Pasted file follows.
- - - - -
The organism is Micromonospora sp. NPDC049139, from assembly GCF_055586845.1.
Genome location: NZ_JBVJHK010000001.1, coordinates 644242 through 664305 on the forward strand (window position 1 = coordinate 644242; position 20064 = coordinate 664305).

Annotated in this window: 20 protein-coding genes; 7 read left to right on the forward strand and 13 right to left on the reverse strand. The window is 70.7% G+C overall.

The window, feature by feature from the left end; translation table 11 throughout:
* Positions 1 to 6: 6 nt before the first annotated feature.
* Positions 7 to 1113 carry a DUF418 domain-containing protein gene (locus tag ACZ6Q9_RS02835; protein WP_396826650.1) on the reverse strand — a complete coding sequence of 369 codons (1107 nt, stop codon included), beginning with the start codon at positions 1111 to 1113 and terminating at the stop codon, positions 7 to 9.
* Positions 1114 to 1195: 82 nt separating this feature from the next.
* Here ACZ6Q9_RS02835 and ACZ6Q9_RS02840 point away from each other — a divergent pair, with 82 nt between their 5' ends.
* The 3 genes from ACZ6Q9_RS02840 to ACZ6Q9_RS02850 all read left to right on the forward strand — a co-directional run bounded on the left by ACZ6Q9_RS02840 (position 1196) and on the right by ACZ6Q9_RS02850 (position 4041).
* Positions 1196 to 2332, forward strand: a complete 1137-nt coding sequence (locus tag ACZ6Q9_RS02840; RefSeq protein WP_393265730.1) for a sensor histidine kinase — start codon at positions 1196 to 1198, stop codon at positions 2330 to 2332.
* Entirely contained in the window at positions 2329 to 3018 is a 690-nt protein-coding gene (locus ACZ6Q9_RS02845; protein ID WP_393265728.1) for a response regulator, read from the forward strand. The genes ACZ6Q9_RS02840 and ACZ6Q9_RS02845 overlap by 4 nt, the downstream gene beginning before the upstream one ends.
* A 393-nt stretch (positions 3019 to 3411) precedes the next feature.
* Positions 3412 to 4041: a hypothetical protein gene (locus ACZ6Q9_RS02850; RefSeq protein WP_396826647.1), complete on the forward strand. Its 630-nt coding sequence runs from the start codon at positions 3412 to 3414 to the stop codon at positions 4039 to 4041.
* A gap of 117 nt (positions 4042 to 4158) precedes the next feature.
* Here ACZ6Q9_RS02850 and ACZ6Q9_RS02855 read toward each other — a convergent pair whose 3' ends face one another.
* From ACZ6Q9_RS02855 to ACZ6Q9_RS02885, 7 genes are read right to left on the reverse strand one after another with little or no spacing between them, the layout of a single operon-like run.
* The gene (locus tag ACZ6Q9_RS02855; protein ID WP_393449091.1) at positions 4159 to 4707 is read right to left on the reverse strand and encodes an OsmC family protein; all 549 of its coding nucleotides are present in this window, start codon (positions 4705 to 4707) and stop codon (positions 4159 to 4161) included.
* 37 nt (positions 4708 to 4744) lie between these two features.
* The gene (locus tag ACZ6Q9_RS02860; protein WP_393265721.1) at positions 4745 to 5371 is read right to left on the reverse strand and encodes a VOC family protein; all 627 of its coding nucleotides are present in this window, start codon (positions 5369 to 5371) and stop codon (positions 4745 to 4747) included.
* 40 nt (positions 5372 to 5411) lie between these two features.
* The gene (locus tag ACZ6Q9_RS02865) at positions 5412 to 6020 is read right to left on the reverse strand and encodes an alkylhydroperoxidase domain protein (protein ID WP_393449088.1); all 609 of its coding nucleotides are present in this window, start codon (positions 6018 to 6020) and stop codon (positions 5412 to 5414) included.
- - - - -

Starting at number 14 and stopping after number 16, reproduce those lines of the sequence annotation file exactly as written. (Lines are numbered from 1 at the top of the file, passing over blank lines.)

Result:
* A gap of 117 nt (positions 4042 to 4158) precedes the next feature.
* Here ACZ6Q9_RS02850 and ACZ6Q9_RS02855 read toward each other — a convergent pair whose 3' ends face one another.
* From ACZ6Q9_RS02855 to ACZ6Q9_RS02885, 7 genes are read right to left on the reverse strand one after another with little or no spacing between them, the layout of a single operon-like run.